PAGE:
Category Archives: Poetry

Homunculus

Jorge Luis Borges once wrote, in a 1960 essay called “Mutations,”

In a hallway I saw a sign with an arrow pointing the way, and I was struck by the thought that that inoffensive symbol had once been a thing of iron, an inexorable, mortal projectile that had penetrated the flesh of men and lions and clouded the sun of Thermopylae and bequeathed to Harald Sigurdson, for all time, six feet of English earth.

This line came to mind when, a few years ago, I had to write a poem for a poetry workshop class. Looking back, it was the easiest course credit I ever got.
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Cuttlefish Wins Teh Internets

To those familiar with the Cuttlefish‘s habits, this is, of course, old news.

I wouldn’t think you could get anything useful out of a blogospheric ramble about Blavatsky and Theosophy, but the Digital Cuttlefish was able to see past the blather about “fifth race humans” and the “girasas race” to find artistic and comedic gold, with just the proper bite:

Ceiling Cat is watching you post
From up in his lofty location —
The comments make Ceiling Cat shudder and say
“O Hai. You can has medication.”

(Image from the Lolcat Bible.)

Open Laboratory Needs Poetry!

Coturnix says that the second annual anthology of science blogging needs “more poems and more original cartoons.” Well, sez I, if it’s poetry you want, then you must needs talk to the Cuttlefish!

To wit:

Similarity shows that a common designer
With similar blueprints and parts
Constructed the human and cuttlefish forms—
I swear by all three of your hearts.

The God who created the heavens and earth
And killed dinosaurs off in The Flood
Used the same old ideas again and again
You can tell by your copper-green blood.

Read the rest of Cuttlefish in Genesis, and stay for Noah’s Flood.
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All Hallows

To begin at the end:

This is Orson Welles, ladies and gentlemen, out of character to assure you that The War of The Worlds has no further significance than as the holiday offering it was intended to be. The Mercury Theatre’s own radio version of dressing up in a sheet and jumping out of a bush and saying Boo!

Starting now, we couldn’t soap all your windows and steal all your garden gates by tomorrow night… so we did the best next thing. We annihilated the world before your very ears, and utterly destroyed the C. B. S. You will be relieved, I hope, to learn that we didn’t mean it, and that both institutions are still open for business.

So goodbye everybody, and remember please, for the next day or so, the terrible lesson you learned tonight. That grinning, glowing, globular invader of your living room is an inhabitant of the pumpkin patch, and if your doorbell rings and nobody’s there, that was no Martian… it’s Halloween.

Tonight, if you aren’t spreading madness over the airwaves, as the Mercury Theatre did; if you’re not showing off comets as you hand out candy; if you’re not dressing up as an antiparticle seeking to annihilate with an attractive particle, as Jennifer Ouellette suggests; then you should at least have a song in your heart.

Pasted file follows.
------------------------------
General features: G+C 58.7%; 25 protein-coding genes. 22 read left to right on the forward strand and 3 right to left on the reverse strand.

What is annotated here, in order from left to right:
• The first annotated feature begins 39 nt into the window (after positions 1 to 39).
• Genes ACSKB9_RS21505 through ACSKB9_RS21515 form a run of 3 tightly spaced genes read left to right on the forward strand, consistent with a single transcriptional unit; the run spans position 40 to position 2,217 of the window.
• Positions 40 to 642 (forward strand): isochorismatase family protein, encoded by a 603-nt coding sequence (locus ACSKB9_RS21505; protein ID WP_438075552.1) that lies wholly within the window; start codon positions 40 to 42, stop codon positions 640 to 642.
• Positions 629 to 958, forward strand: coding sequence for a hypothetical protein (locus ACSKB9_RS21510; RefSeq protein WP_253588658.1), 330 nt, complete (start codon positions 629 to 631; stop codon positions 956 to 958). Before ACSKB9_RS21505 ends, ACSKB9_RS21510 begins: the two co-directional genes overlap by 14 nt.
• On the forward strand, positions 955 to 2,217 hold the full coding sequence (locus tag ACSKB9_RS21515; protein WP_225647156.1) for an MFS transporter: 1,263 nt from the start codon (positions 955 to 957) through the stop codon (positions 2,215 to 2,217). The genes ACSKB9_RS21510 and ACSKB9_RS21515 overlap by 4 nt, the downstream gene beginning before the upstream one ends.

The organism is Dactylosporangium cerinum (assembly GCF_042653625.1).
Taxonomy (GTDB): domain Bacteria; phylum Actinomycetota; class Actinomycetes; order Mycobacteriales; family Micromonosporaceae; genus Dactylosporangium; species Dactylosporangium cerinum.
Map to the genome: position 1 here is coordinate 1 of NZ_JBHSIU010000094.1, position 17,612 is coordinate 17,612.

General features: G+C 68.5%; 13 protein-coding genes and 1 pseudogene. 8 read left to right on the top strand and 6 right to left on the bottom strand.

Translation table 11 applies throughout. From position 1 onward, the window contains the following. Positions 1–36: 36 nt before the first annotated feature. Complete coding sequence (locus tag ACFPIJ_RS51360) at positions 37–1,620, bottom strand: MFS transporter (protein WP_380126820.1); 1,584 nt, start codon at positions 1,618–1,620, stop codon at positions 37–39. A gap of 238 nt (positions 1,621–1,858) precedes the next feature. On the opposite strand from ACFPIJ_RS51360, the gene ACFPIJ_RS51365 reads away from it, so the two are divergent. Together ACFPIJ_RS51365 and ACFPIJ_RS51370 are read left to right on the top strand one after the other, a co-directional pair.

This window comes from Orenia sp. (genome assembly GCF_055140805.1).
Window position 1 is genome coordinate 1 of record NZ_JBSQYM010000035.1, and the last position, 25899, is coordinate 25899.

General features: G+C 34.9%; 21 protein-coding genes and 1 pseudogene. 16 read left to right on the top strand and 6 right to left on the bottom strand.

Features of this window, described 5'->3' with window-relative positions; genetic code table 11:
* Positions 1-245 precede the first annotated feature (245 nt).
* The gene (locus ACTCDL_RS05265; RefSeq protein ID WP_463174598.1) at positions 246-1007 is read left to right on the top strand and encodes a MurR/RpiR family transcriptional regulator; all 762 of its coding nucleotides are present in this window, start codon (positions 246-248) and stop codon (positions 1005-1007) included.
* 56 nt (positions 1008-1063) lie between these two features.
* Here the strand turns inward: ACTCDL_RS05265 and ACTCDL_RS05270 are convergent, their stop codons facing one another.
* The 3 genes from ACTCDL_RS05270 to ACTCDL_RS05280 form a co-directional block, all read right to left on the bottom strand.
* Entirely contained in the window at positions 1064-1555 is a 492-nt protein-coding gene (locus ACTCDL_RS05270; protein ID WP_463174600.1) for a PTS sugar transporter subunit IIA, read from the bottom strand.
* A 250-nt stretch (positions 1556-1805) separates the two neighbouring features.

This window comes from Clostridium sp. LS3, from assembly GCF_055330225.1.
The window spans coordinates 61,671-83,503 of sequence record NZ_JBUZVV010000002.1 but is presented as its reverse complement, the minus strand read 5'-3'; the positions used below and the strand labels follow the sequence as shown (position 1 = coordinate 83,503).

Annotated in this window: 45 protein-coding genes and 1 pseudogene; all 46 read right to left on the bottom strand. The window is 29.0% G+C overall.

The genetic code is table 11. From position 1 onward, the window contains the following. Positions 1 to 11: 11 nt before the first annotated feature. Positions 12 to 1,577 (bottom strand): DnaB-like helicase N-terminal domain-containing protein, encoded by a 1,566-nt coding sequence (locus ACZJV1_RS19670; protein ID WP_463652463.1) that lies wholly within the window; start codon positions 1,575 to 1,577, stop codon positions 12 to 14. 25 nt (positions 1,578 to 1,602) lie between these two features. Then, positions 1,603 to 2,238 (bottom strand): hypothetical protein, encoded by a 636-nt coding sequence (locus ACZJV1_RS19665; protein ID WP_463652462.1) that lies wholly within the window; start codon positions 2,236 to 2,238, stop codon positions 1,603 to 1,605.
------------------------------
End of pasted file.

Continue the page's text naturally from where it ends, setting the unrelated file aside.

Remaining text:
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Sing the Cuttlefish Electric

“Cuttlefish” was recently inducted into the Order of the Molly, joining the nice folks (Kristine, Scott, Zeno, Kseniya, Torbjörn, etc.) and the ill-tempered illiterates (me) in the most elect group of Pharyngula commenters. Whoever this “Cuttlefish” might be, they’ve showered the Pharyngulans with delightful verse, each poem a fitting anti-prayer for the hymnal of Atheist Pope Richard I.

And, of course, Cuttlefish has a blog.

One of my favorite Cuttlefishsticks so far has been “Version 2.7,” the poem which dares to answer the question, “Will humans marry robots in fifty years?” Eat yer heart out, Kurzweil:
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Rotely

Jasprizza Will asks Language Log if rotely is a “real word.” Mark Liberman replies that it occurs in newspaper writing — even, on occasion, in the New York Times — and in the scholarly journals. For example, Carol Sue Englert et al. write in “Influence of Irrelevant Information in Addition Word Problems on Problem Solving” (1987),

Blankenship and Lovitt (1976), for example, found that in the presence of irrelevant numerical information, LD [Learning Disabled] students rotely added all numbers.

The more subtle question is whether rotely can be used as an adverb. In this example, it modifies added, and Liberman provides instances of rotely modifying turned out, tinkled out and affixed, in addition to usages like “material rotely learned” and “rotely feminized ‘conformity’.” Now, sometimes the -ly suffix turns a noun into an adjective (for example, kingly), but television raised me to think that its main use is turning adjectives into adverbs:
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And Ringo Shall Restore Amends

This Friday, for your viewing entertainment, the panda gnomes which keep the bits flowing through the tubes and stop the Blagnet from unraveling present the Beatles in 1964, performing “The Most Lamentable Comedy and Most Cruel Tragedy of Pyramus and Thisbe.”

Hah! And you thought the only thing the Beatles had to do with Shakespeare was the BBC production of King Lear which John piped into the background of “I am the Walrus.”